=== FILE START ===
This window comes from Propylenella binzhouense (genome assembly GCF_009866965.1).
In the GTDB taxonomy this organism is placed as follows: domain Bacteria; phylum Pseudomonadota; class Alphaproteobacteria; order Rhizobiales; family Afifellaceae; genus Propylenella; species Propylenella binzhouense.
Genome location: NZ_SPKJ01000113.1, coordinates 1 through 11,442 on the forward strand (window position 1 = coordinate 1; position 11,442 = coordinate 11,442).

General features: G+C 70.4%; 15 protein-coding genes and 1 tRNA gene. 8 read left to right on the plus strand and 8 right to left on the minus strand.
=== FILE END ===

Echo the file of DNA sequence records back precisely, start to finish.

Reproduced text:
This window comes from Propylenella binzhouense (genome assembly GCF_009866965.1).
In the GTDB taxonomy this organism is placed as follows: domain Bacteria; phylum Pseudomonadota; class Alphaproteobacteria; order Rhizobiales; family Afifellaceae; genus Propylenella; species Propylenella binzhouense.
Genome location: NZ_SPKJ01000113.1, coordinates 1 through 11,442 on the forward strand (window position 1 = coordinate 1; position 11,442 = coordinate 11,442).

General features: G+C 70.4%; 15 protein-coding genes and 1 tRNA gene. 8 read left to right on the plus strand and 8 right to left on the minus strand.